By the time you read this, Chancellor Gordon Brown will have presented his annual "pre-budget" statement to parliament. Every year, the Chancellor gives an overview of how the British economy is doing and announces what the government plans to do with taxation and its spending for the next three years or so.
The world's most "prudent" finance minister has juggled the figures to explain how the government is going to fund a substantial increase in spending on health, education and transport, while not raising taxation for the average working household and while cutting taxation (yet again) for big business and the City of London.
Gordon's figures are dependent on two assumptions, both of which will prove to be false. The first is that, thanks to his "prudent" policies on taxation and spending, British capitalism no longer has booms and slumps. So, while the US, Europe and Japan may slide into economic recession, the UK will avoid it. The second is that, even if the rest of the world is contracting in its output and living standards, Britain can go on growing at 2% a year, so unemployment will hardly rise and pay packets will stay thick and prices low.
Gordon's argument about booms and slumps is based on his claim that he no longer allows the government to spend more than it can earn in taxation, unless it is for investment. This "golden rule" ensures that inflation (caused by government borrowing apparently) does not return.
But the "golden rule" has been kept to only because the UK has managed grow at a relatively fast rate (by British standards) of about 2.5% each year in the global boom period of 1997-2000. As a result, the government sucked in huge amounts of tax revenues and paid out much less in social security and unemployment benefits. And, as we have commented in this column before, Gordon Brown and New Labour kept religiously to the previous Tory government's public spending freeze on public services. The health service and schools got much worse as a result. And, by not reversing the rape of the railways through privatization, transport ground to halt. So public services rotted during an economic boom!
It has now been revealed, in a new analysis of the first four years of the New Labour government that investment in the public sector fell to its lowest level as a proportion of national income since the second world war! The Institute of Fiscal Studies (IFS) found that public investment was just 1.7% of GDP in 2000, down from 8.9% in 1975. There is the proof of what any parent or teacher at a school could tell you, what any patient in a hospital knows, and what any commuter to work by train or tube experiences every day.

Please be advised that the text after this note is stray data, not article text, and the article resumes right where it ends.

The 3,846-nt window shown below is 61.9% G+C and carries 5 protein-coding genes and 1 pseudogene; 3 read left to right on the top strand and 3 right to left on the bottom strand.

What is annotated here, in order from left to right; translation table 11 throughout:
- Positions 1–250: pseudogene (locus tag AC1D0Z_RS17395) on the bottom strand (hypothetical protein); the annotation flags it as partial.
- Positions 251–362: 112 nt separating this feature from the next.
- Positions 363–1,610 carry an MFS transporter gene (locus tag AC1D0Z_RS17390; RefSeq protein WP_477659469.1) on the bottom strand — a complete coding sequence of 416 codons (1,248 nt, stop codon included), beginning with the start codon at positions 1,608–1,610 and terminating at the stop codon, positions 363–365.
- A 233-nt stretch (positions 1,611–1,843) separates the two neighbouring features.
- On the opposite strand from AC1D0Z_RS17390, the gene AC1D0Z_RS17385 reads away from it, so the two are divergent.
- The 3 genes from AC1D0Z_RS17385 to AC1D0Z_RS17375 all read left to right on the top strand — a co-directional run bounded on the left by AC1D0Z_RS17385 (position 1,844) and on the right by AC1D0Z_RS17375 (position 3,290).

But that's not the worst of it. Take investment in the health service. Total investment on new hospitals and equipment (so excluding spending on the wages of staff) was just 0.4% of Britain's national income in 1992. Under New Labour, it fell to even more, to just 0.2% in 2000.
"Education, education, education" is Tony Blair's election promise mantra. In the 1970s, investment spending on school buildings and equipment was just 0.7% of annual GDP. The Tories and Labour managed to drive that down to 0.2% by 1982. Now it is still just 0.3% of GDP.
Of course, Gordon is pledged to raising public investment in transport, health and education by considerable amounts. But here is the really startling fact that the Institute of Fiscal Studies has found. Even after the doubling of investment in public services up to 2004 as promised by Gordon in last year's pre-budget statement, and even after taking into account all the money that is supposed to come from big business for investment in public services through the ghastly "private finance initiative", public investment as a share of national income will still be lower than in 1992! As the IFS commented: "It is easy to promise to increase public investment sharply without going to very high level, if you are doing it from a very low base."
In practice, what all this means is that, by 2004 even if everything goes well and New Labour sticks to its promises, improvements in public services will be hardly visible to most of us.
At least it won't be any worse, you might grudgingly admit. Well, even that is in doubt. Gordon bases all his forecasts for government spending on the British economy continuing to grow at about 2.25% a year over the rest of this parliament. That's optimistic to say the least. In the 1970s and 1980s, Britain grew at about a 2% rate, well down from the growth rate of the 1960s, of about 3.3% a year. In the 1990s, the UK managed 2.2% a year and managed to reduce and stabilize unemployment as result.
But the prospects for the next few years don't look so good. The bad news is coming. British capitalism is ill equipped to escape the huge downturn in world capitalist economic activity. The squeeze on profits for UK big business is already under way. As companies reduce investment and employment as a result, unemployment will rise by at least 300,000 over the next year. Officially, unemployment is just one million, or 3.5%. But that's a fake. The real picture on any accepted international measure is at least 1.5m or 5.4%. Even so, this is low historically. But by the end of next year it's going to be over 6% and rising.